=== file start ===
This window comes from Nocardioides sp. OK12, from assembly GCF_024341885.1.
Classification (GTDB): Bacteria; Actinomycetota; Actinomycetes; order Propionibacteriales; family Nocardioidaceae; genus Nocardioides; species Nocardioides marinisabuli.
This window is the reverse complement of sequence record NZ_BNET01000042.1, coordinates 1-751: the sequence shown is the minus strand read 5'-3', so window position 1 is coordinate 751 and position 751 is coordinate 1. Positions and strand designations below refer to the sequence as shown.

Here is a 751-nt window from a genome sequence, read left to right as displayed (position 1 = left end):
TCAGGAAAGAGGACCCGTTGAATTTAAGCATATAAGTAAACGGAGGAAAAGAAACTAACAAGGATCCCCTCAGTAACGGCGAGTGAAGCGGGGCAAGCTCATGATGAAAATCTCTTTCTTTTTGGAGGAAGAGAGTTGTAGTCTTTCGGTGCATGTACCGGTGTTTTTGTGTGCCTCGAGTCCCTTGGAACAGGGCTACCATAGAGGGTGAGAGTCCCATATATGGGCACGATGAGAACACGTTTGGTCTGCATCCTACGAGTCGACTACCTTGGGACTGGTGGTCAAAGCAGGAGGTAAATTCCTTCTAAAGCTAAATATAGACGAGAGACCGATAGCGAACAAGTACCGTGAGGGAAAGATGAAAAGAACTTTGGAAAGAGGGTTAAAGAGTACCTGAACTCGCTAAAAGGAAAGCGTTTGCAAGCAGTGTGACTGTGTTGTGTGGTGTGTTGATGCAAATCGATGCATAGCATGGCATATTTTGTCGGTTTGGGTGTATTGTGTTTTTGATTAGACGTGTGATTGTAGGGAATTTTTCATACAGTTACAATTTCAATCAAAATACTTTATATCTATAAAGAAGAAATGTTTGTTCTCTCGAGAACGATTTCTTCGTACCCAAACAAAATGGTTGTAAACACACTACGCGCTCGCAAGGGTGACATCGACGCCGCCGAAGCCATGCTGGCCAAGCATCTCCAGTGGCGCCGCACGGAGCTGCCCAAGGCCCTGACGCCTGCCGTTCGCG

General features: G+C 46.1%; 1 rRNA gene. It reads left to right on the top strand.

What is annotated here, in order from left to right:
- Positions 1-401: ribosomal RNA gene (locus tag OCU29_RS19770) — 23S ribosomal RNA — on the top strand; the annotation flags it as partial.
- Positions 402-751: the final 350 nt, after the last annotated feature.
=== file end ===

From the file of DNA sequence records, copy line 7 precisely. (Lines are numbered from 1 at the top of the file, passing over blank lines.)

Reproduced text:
What is annotated here, in order from left to right: